Out of the ordinary: co-editing a collection of Australian Methodist biography

 

… by Patricia Curthoys

Over the past few years I have been involved, with William Emilsen, from Charles Sturt University, in editing a collection of Australian Methodist biographies (Patricia Curthoys and William W. Emilsen, Out of the Ordinary: Twelve Australian Methodist Biographies, Unley, MediaCom Australia, 2015). The collection was published in November 2015, one of several books produced to mark the bicentenary of Methodism in Australia. (The others include Glen O’Brien and Hilary Carey’s also edited collection, Methodism in Australia: A History, Farnham, Surrey: Ashgate, 2015). As editors we adopted the view that biography was an important way into the history of Australian Methodism – the story of Australian Methodism could not be fully told apart from the people who made it.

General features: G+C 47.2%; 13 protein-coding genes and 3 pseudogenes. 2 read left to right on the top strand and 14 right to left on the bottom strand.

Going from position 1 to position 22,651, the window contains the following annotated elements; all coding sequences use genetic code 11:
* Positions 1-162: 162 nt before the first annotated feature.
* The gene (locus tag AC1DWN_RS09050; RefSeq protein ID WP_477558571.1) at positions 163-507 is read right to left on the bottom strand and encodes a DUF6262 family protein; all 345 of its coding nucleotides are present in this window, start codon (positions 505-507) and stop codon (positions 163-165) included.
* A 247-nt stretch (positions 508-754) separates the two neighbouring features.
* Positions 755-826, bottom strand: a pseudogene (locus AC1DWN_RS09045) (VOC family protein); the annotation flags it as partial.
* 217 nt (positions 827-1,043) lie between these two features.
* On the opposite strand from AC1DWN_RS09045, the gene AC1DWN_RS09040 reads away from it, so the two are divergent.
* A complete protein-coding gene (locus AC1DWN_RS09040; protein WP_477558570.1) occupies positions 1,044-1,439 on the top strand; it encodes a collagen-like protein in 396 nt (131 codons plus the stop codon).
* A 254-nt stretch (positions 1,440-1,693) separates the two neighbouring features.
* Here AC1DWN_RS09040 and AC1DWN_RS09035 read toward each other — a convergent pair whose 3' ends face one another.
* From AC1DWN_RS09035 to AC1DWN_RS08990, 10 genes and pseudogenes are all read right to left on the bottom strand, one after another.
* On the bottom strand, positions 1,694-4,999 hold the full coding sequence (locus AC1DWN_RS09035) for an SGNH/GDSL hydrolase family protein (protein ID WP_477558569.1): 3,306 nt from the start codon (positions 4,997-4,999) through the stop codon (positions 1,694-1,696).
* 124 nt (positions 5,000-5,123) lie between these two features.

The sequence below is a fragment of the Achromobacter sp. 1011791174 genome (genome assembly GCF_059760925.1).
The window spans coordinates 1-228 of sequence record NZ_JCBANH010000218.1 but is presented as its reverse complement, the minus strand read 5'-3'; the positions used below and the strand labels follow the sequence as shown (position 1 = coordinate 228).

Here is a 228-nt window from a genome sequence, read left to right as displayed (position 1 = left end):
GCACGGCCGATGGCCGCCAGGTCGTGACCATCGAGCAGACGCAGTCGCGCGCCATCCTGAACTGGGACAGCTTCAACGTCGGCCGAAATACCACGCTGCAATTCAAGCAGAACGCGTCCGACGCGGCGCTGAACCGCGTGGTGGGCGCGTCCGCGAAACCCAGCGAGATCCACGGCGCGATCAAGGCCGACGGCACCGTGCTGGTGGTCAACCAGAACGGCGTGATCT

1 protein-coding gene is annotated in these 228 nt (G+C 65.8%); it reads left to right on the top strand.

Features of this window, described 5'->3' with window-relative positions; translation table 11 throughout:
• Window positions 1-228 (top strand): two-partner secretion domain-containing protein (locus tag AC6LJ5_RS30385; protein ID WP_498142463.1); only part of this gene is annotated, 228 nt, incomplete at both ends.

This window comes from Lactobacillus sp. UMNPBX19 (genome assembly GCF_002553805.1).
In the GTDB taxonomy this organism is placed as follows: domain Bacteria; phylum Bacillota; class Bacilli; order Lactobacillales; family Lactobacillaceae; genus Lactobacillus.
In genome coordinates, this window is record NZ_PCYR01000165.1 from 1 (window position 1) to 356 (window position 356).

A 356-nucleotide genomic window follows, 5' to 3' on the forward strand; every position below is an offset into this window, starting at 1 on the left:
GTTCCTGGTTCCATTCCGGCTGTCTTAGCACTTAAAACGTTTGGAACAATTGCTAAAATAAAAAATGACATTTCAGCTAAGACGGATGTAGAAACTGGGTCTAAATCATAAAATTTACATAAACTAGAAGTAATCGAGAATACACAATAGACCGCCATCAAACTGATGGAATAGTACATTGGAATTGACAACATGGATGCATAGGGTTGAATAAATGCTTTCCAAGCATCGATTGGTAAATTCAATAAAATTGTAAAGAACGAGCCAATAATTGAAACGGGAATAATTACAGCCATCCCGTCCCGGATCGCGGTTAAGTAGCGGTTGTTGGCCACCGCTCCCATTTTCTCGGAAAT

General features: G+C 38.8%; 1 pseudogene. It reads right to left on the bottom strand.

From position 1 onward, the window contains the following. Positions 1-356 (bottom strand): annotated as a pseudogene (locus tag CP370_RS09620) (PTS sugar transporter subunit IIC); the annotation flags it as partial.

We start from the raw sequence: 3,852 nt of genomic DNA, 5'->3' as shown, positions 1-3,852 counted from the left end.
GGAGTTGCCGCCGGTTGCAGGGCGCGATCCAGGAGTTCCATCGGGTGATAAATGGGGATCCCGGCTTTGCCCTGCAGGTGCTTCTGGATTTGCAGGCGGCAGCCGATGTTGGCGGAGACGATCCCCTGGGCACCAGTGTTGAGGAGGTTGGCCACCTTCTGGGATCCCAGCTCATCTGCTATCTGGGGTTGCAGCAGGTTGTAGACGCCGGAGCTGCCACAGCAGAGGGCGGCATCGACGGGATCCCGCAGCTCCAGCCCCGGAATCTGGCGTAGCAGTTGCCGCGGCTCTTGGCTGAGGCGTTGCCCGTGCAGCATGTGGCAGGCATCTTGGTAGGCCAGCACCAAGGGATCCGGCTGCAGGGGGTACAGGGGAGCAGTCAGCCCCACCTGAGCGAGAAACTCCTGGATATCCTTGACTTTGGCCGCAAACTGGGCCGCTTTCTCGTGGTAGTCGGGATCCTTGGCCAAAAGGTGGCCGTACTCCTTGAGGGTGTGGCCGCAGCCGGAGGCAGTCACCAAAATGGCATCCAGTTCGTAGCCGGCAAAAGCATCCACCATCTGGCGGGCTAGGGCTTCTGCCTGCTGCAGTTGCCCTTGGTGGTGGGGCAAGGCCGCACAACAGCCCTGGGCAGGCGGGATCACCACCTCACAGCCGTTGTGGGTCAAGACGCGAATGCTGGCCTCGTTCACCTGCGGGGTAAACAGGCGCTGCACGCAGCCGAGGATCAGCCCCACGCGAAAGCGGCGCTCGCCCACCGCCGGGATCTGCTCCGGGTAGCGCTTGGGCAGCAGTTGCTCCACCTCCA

The criteria for selecting who should be in the collection included that they had to be people who had achieved some public recognition within the Methodist Church of Australasia (1902–1977), but with no substantial biography already written about them; that together they had to be representative of the diversity of Australian Methodism, including ordained and lay men and women across, as far as possible, the Australian states and territories; and they had to be deceased. These criteria were intellectually sound. They were also influenced by an appreciation of part of our potential readership: ex-Methodists who we hoped would recognise at least some of the names! The final list was also determined to some extent by the availability of historians and historical theologians willing to write the biographies.